By China Labour Bulletin, 7 September 2020

 Steve Hanson

Manchester Review of Books, 5 June 2020

China’s workers unionise and militate for better conditions.’

Full context

Eli Friedman

Co-editor of China on Strike

“Dying for an iPhone is far and away the most comprehensive account of the lives and working conditions of the people who produce what is perhaps the iconic commodity of the 21st century—the iPhone. But it is much more than that. We also see how Apple and Foxconn, working within a neoliberal trade regime promoted by the US, Taiwanese, and Chinese governments alike, transcended national boundaries to develop a brutally exploitative system of labor discipline. It is an incisive account of the social dislocation, but also the resistance, wrought when capitalists of many nations unite against workers. Global in outlook while still presenting fine-grained and highly engaging accounts of workers’ lived experiences, this book is a shining example of public scholarship.”

Nicole Aschoff

Author of The Smartphone Society:Technology, Power, and Resistance in the New Gilded Age

“Holding a sleek new iPhone in our hands it is difficult to imagine the brutal work lives of the people who assemble our smartphones. In Dying for an iPhone Jenny Chan, Mark Selden, and Pun Ngai make this reality visible. Drawing on in-depth field work and a deep knowledge of the global electronics industry, the authors demonstrate not only the steep human cost of our love affair with smartphones, but also the fierce struggles by Chinese workers to improve their working conditions.” 

Emily Kenway 

The Times Literary Supplement (TLS),
17 July 2020

‘While the book tells the story of the strategic exploitation of a million-strong workforce, at its heart are the individual struggles of the workers themselves, conveyed in their lyrics, poetry and statements. “Each screw turns diligently / but they can’t turn around our future”, writes one. Apple’s CEO, Tim Cook, has said that his mission, and that of the company, is “to serve humanity”; Dying for an iPhone calls into question that aim and the ethics of our globalized economy as a whole.’ 

Jenny Hamilton


‘The runaway success of products like iPhones and iPads have made Apple one of the most preeminent tech firms of the twenty-first century. Yet much of the company’s profitability depends on cheap labor to assemble its products, and the Taiwanese company Foxconn is among their chief suppliers. Chan, Selden, and Pun draw on financial reports, news media, and interviews with Foxconn workers to examine the true cost of the gadgets so many Americans carry in their pockets and purses. As the Chinese government resists enacting or enforcing worker protections, Foxconn employees are forced to work grueling hours at low pay, under conditions that threaten their mental and physical health. Although Apple touts its commitment to ethical business practices, it continues to permit Foxconn to bust unions, set unrealistic work and quality quotas, and take advantage of vulnerable workers through exploitative contracts and “internship” programs. Dying for an iPhone balances heartbreaking worker interviews with carefully compiled employment and financial data from Apple and Foxconn to present a compelling case against the tech giant and its suppliers.’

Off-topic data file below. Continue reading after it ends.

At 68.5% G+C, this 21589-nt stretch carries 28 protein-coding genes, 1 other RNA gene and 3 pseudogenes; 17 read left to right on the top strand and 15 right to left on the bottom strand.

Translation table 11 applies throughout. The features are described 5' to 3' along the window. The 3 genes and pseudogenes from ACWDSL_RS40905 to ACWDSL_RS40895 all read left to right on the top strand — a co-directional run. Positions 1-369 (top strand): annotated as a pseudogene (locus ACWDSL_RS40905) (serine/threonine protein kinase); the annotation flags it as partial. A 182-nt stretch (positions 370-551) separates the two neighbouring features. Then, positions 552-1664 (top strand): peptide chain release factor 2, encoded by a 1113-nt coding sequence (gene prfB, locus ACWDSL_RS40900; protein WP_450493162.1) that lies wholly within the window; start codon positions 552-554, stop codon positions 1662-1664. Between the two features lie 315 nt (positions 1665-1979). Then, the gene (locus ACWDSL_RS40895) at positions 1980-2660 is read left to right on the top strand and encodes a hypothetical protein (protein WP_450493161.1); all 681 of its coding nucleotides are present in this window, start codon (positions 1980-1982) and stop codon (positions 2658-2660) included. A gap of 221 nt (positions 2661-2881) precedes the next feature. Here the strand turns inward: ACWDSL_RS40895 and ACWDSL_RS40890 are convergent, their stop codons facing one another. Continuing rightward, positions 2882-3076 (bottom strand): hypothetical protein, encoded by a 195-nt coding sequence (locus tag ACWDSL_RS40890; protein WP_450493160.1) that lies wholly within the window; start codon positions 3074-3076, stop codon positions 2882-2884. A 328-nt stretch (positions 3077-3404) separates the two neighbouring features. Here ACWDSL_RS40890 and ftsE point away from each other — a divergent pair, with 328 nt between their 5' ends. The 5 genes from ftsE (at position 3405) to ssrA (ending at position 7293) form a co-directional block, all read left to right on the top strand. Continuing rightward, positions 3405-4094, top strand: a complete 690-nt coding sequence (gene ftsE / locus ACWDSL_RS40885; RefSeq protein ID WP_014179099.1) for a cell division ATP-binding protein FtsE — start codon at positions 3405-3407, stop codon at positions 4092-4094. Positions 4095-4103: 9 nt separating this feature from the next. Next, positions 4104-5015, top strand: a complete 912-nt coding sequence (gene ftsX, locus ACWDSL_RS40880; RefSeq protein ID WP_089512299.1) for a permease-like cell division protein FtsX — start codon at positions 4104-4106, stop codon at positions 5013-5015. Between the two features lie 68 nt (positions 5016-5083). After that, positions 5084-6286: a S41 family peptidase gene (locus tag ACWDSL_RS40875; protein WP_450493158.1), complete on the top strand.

What other reviewer Say

“When reading chapters describing the assembly line experience of workers, and the scientific management system, I could only compare it to the chapter in Marx’s Capital, when we are taken into the hidden abode of production. Dying for an iPhone is truly a great achievement to present such incisive description and analysis in a highly readable and accessible form.”

Jeffery Hermanson,
International Union Educational League

“Critical, accessible, and rigorously researched, this book offers the most comprehensive analysis of Foxconn, the world’s largest electronics factory: its bleak landscape, dire consequences, and inspiring efforts to change it for the better.”

Wendy Liu
Author of Abolish Silicon Valley: How to Liberate Technology from Capitalism

Dying for an iPhone takes readers deep inside the dark Satanic mills of Foxconn’s industrial empire. Drawing on the words of the workers themselves, the book offers an invaluable portrait of the Chinese working class as it pumps blood (sometimes literally) into the productive heart of world capitalism.”

Ben Tarnoff
Co-founder of Logic Magazine

“A deep dive into exploitation and labour struggle in the world of high-tech electronics manufacturing in China during the past decade. Dying for an iPhone is an expose of the human suffering behind the brands. Everyone should read this.”

Hsiao-Hung Pai
Taiwanese journalist

“A sobering investigation into the human, social and environmental costs of producing the devices we have come to rely on, a process in which both corporations and we, the consumers, are complicit.”

Nick Holdstock
Author of Chasing the Chinese Dream